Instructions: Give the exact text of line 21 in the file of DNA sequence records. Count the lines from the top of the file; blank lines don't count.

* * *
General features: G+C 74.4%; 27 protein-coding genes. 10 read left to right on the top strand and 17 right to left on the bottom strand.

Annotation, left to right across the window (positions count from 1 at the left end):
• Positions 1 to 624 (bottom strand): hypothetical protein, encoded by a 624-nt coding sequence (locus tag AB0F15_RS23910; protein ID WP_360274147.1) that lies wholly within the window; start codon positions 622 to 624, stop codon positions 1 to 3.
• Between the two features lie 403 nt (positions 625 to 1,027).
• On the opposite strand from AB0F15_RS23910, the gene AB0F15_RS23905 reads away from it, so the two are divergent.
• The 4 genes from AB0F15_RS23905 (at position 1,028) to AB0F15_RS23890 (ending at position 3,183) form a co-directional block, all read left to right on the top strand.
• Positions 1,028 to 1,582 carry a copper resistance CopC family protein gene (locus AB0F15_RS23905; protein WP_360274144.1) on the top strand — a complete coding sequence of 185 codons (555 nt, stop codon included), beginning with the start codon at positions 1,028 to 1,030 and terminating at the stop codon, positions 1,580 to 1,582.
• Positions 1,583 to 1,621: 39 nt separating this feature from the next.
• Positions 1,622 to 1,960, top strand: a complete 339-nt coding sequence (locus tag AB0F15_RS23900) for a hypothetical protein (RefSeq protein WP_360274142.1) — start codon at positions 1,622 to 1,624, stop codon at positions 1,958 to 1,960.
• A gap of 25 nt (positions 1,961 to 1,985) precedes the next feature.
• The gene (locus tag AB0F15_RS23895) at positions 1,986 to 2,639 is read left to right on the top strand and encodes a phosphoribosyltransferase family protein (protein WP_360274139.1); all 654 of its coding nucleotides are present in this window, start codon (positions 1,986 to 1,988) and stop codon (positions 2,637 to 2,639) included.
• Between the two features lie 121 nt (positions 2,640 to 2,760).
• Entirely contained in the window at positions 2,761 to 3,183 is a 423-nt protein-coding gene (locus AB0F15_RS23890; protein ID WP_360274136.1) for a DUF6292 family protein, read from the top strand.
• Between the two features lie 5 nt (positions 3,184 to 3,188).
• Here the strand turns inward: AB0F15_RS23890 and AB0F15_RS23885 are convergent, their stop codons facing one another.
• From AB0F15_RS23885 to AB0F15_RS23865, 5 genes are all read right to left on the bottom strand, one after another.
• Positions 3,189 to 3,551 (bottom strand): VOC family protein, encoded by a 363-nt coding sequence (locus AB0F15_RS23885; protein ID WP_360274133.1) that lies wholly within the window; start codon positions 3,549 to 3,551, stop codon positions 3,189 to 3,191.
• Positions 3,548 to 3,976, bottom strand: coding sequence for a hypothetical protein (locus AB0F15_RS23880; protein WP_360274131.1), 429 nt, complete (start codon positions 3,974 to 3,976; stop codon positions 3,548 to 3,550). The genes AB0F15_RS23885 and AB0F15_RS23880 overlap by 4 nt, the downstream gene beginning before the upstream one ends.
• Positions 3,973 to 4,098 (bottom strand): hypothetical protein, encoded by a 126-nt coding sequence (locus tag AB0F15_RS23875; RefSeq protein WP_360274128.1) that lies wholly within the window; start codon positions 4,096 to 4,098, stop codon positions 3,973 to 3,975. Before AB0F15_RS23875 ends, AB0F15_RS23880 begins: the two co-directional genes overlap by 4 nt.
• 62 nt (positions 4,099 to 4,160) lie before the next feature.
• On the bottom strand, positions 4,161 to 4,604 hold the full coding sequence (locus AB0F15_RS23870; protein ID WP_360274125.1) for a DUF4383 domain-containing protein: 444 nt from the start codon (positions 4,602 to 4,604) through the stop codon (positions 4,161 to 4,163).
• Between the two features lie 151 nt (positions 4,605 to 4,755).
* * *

• On the bottom strand, positions 4,161 to 4,604 hold the full coding sequence (locus AB0F15_RS23870; protein ID WP_360274125.1) for a DUF4383 domain-containing protein: 444 nt from the start codon (positions 4,602 to 4,604) through the stop codon (positions 4,161 to 4,163).